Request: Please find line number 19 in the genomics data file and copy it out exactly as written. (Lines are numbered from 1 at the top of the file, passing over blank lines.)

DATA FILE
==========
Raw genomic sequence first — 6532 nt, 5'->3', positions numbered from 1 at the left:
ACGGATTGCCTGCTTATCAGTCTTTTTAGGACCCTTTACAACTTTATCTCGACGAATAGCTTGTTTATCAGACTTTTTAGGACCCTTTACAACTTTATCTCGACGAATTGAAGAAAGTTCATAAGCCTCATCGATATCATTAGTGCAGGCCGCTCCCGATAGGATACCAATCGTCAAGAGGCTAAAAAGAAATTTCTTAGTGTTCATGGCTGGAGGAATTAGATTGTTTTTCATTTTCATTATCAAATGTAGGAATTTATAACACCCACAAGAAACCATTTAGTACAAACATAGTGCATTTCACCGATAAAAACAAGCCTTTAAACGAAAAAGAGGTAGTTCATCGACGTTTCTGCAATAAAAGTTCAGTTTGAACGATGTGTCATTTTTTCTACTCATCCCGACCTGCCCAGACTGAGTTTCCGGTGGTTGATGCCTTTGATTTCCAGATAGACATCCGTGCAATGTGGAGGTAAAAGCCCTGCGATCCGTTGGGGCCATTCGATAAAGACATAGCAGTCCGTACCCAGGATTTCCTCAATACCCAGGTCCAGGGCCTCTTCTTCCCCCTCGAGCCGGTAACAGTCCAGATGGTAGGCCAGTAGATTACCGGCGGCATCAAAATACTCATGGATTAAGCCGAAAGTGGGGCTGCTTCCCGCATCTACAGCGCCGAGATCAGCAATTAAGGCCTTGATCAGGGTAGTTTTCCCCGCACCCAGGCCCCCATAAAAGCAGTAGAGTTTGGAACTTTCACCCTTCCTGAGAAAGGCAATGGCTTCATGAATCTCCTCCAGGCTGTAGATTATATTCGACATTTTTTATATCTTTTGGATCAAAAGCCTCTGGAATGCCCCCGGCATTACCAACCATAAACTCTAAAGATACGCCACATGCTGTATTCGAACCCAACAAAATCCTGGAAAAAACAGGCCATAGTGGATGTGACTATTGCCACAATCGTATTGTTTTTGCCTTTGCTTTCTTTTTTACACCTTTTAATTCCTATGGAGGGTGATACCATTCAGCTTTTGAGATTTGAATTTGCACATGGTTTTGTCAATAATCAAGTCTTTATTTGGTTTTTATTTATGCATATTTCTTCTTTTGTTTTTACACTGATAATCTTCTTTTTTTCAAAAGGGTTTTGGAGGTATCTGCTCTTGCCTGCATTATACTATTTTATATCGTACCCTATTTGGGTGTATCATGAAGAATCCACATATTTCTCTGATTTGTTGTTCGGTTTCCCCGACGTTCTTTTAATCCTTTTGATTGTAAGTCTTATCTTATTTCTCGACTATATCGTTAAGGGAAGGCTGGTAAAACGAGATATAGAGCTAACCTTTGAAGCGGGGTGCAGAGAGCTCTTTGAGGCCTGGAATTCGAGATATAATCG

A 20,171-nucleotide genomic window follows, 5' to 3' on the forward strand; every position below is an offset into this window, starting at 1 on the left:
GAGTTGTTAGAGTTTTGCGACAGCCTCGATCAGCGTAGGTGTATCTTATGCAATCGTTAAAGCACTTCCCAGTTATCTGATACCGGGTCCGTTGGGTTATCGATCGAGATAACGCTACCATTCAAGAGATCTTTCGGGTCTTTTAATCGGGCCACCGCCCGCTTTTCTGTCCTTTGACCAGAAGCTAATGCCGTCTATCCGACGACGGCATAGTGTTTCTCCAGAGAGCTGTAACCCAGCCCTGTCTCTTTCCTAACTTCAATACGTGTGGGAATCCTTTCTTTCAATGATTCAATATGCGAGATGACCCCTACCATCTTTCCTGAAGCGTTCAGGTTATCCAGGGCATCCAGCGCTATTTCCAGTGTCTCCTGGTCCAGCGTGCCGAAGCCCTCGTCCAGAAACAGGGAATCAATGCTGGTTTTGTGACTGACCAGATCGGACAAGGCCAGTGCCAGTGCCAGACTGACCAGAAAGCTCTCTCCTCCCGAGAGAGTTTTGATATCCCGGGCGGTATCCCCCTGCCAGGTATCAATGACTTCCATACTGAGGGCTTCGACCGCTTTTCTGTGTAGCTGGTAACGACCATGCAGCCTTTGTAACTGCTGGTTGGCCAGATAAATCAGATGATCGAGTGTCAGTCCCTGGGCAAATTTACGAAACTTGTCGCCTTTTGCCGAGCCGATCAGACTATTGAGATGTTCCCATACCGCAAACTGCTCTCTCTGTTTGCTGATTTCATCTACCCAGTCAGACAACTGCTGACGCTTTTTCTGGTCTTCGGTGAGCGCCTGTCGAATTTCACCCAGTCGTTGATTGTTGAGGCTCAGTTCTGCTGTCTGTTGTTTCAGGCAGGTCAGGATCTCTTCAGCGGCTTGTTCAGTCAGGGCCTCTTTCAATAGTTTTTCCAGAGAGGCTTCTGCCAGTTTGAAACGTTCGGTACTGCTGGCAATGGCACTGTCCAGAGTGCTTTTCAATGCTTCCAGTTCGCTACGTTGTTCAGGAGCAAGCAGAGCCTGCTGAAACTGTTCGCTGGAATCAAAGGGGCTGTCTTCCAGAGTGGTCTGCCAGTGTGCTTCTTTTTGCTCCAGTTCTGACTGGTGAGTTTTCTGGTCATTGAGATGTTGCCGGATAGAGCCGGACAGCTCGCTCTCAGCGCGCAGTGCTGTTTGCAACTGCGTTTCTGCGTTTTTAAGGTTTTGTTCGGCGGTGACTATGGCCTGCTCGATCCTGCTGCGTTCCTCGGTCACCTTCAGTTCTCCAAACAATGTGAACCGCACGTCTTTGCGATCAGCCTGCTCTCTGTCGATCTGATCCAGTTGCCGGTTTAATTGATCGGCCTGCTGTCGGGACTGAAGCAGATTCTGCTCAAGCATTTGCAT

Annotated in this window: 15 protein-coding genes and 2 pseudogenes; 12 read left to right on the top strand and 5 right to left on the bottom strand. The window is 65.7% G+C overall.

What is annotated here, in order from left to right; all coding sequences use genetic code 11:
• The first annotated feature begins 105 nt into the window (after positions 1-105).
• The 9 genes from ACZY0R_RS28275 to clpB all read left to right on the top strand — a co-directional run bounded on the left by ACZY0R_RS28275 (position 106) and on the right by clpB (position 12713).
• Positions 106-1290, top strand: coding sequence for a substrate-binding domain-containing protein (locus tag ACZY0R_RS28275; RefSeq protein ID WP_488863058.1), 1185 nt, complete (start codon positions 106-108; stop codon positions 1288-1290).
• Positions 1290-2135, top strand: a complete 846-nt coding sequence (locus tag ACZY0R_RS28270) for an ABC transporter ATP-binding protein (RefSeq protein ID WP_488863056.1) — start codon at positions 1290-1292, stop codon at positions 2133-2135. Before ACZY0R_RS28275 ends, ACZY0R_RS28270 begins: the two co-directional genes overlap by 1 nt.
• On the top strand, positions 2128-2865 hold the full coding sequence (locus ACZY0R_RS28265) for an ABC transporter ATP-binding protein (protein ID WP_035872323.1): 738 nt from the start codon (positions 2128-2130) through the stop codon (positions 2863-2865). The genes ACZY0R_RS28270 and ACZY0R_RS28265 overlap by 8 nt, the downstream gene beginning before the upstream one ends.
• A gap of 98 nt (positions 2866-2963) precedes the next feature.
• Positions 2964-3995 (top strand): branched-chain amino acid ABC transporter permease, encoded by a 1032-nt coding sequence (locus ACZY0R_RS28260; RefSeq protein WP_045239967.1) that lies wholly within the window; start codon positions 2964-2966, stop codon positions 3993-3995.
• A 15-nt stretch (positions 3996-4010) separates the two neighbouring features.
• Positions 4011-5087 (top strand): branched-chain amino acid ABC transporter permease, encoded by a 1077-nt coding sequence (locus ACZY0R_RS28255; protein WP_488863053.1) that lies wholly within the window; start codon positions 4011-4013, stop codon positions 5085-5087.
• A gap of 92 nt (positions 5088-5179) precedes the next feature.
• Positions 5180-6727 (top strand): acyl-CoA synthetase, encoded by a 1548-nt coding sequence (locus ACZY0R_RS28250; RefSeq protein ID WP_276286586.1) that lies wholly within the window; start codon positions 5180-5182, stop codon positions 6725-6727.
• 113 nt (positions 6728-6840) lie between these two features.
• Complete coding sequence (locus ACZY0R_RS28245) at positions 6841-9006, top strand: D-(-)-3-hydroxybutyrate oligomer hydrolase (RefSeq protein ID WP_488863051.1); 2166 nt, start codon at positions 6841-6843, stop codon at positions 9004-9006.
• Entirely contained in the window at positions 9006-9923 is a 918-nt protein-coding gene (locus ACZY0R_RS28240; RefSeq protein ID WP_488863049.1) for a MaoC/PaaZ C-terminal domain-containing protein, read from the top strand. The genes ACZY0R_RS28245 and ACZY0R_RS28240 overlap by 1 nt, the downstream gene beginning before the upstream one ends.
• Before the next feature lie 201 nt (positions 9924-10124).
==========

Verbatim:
• Complete coding sequence (locus ACZY0R_RS28245) at positions 6841-9006, top strand: D-(-)-3-hydroxybutyrate oligomer hydrolase (RefSeq protein ID WP_488863051.1); 2166 nt, start codon at positions 6841-6843, stop codon at positions 9004-9006.